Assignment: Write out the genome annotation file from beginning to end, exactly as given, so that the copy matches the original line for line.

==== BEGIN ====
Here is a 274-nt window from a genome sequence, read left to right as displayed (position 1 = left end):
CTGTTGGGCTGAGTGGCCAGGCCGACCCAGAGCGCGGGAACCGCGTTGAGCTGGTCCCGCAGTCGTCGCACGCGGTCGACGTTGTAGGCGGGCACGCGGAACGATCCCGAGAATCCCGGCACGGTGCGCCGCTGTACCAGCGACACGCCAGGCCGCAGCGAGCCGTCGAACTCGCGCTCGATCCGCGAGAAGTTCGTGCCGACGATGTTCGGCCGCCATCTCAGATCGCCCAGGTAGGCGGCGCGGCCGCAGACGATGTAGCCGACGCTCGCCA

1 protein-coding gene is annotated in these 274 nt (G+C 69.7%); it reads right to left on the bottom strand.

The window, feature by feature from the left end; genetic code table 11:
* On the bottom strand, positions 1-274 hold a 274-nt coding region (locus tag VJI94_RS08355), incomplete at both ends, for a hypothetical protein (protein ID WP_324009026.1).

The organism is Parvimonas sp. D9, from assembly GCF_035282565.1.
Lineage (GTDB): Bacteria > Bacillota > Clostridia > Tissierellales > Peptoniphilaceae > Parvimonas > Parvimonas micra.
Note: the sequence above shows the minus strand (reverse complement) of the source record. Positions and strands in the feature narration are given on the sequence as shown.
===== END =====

Here is a 274-nt window from a genome sequence, read left to right as displayed (position 1 = left end):
CTGTTGGGCTGAGTGGCCAGGCCGACCCAGAGCGCGGGAACCGCGTTGAGCTGGTCCCGCAGTCGTCGCACGCGGTCGACGTTGTAGGCGGGCACGCGGAACGATCCCGAGAATCCCGGCACGGTGCGCCGCTGTACCAGCGACACGCCAGGCCGCAGCGAGCCGTCGAACTCGCGCTCGATCCGCGAGAAGTTCGTGCCGACGATGTTCGGCCGCCATCTCAGATCGCCCAGGTAGGCGGCGCGGCCGCAGACGATGTAGCCGACGCTCGCCA

1 protein-coding gene is annotated in these 274 nt (G+C 69.7%); it reads right to left on the bottom strand.

The window, feature by feature from the left end; genetic code table 11:
* On the bottom strand, positions 1-274 hold a 274-nt coding region (locus tag VJI94_RS08355), incomplete at both ends, for a hypothetical protein (protein ID WP_324009026.1).

The organism is Parvimonas sp. D9, from assembly GCF_035282565.1.
Lineage (GTDB): Bacteria > Bacillota > Clostridia > Tissierellales > Peptoniphilaceae > Parvimonas > Parvimonas micra.
Note: the sequence above shows the minus strand (reverse complement) of the source record. Positions and strands in the feature narration are given on the sequence as shown.